Video: Japan scrambles aircraft after China violates airspace over disputed islands
posted at 8:41 am on December 13, 2012 by Ed Morrissey
A dispute over a small island group heated up considerably this morning after China sent a government aircraft into Japanese airspace to surveil the uninhabited Senkaku Islands. Japan scrambled F-15s to confront the plane, which left without incident, but the two nations have traded diplomatic shots over the incident, CNN reports:
Japan has filed a protest with China over the incursion:
Japan lodged a protest against Beijing today, after a Chinese government airplane was spotted near the disputed Senkaku Islands, prompting Tokyo to scramble F-15 fighter jets, Chief Cabinet Secretary Osamu Fujimura said.
The Ministry of Defense said the incident involving a Chinese Oceanic Administration aircraft marked the first time a Chinese plane violated Japanese airspace, and threatened to escalate already tense Sino-Japanese relations, just days before a crucial Lower House election, where the conservative Liberal Democratic Party is expected to take back power.
The fixed-wing plane, marked “CMS” was spotted near Uotsuri Island in the East China Sea at 11:06 a.m. local time, prompting Japan’s Air Self Defense Force to dispatch eight F-15 jets, according to the Ministry of Defense. Patrol boats in waters below warned the pilot to “stay out of our air space” over the radio, but the crew responded “this is Chinese air space,” according to the Japanese Coast Guard.
The aircraft left without incident, but Fujimura called the move “extremely deplorable,” on a day when Chinese ships were also spotted in territorial waters.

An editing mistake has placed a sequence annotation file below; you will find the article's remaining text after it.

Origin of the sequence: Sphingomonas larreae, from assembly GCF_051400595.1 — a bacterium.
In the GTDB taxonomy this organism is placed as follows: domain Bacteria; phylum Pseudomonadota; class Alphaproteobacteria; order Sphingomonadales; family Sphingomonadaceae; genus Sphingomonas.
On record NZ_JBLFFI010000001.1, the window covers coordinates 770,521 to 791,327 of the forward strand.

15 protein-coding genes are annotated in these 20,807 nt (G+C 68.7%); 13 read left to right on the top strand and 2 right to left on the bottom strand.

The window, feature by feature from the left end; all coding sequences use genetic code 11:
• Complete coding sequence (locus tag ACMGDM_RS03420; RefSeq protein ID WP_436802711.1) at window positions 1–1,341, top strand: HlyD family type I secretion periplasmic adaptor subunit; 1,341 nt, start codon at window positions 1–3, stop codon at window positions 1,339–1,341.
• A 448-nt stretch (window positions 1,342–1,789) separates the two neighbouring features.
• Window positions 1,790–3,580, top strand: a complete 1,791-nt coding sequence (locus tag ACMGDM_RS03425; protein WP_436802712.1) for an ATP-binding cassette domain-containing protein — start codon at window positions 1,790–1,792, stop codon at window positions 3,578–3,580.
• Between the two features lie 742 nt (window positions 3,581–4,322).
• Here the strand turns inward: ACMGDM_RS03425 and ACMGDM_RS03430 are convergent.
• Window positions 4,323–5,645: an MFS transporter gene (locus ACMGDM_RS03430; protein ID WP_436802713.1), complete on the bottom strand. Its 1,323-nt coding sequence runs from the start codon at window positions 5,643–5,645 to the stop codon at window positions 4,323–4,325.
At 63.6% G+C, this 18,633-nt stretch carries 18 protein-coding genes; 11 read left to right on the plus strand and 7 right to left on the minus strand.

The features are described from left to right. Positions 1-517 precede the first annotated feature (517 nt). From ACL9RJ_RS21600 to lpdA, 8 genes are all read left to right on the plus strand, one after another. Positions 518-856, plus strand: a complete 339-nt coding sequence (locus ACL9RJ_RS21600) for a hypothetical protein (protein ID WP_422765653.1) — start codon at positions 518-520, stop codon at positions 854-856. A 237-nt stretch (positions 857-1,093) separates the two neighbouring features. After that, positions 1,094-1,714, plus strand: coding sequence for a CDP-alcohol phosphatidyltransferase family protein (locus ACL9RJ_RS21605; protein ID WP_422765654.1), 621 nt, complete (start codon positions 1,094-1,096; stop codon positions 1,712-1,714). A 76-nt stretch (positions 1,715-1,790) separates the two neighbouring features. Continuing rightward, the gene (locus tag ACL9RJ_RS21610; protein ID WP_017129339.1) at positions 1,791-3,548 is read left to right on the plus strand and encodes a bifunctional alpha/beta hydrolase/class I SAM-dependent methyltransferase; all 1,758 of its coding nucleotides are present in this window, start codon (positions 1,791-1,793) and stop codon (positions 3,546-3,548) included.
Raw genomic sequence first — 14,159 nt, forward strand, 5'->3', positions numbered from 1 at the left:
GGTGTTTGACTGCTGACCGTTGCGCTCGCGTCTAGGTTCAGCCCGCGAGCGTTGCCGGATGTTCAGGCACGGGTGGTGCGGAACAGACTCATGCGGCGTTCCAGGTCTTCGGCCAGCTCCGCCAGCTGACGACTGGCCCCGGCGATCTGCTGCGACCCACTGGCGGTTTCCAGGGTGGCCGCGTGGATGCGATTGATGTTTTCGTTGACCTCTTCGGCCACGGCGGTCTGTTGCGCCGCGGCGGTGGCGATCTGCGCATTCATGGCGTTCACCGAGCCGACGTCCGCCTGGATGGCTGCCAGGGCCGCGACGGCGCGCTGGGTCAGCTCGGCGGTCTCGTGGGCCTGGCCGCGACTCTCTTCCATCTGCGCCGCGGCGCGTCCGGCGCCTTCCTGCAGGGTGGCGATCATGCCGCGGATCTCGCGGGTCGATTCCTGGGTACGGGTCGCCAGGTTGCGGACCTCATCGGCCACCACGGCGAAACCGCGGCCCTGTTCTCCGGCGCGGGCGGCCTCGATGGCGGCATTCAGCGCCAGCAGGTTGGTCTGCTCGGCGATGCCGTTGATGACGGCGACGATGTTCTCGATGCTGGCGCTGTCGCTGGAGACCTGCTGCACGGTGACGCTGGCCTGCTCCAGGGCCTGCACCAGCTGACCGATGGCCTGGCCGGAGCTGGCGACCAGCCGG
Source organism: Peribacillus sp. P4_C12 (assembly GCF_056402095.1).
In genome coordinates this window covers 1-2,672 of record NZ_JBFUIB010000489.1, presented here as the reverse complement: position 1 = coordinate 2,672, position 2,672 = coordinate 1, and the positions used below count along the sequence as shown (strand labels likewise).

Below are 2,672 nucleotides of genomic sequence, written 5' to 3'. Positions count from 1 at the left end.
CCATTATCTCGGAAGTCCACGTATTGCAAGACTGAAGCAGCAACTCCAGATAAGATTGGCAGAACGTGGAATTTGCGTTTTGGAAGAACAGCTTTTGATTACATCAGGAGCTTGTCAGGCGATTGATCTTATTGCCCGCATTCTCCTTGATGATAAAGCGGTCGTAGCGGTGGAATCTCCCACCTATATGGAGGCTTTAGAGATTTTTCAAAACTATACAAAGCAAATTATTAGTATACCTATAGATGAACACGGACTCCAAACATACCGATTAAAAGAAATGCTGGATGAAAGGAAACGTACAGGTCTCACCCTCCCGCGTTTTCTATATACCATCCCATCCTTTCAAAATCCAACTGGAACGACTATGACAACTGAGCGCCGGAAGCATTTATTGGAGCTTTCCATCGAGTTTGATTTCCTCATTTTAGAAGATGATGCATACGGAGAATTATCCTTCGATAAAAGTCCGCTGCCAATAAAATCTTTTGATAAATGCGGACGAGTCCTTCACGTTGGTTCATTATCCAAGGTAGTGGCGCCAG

“It is extremely regrettable that, on top of that, an intrusion into our airspace has been committed in this way,” he said.
Not to be outdone, China has now filed a protest as well:
China’s Foreign Ministry said on Thursday that Japan should halt entries into seas and airspace near disputed islets in the East China Sea, after Japan protested a flight over the islands by a Chinese plane.
The politics of the claims and counterclaims is somewhat confusing, particularly since it is a rare point of agreement between Beijing and Taiwan. Both claim that the Senkaku Islands belong to China, but then again, both claim to be China. They are much closer in proximity to Taiwan and China than mainland Japan, but Japan has claimed sovereignty for more than a century, annexing them in 1895. No one much cared about it until 1968, when oil was discovered nearby, and sovereignty became much more of an economic issue for the uninhabited islands.
It seems unlikely that the two rational governments in Beijing and Tokyo would allow this to come to a hot war between the two countries, especially given the small stakes involved. Still, these kind of confrontations can end in very irrational ways, and further provocations from China might touch off something very ugly in the East China Sea.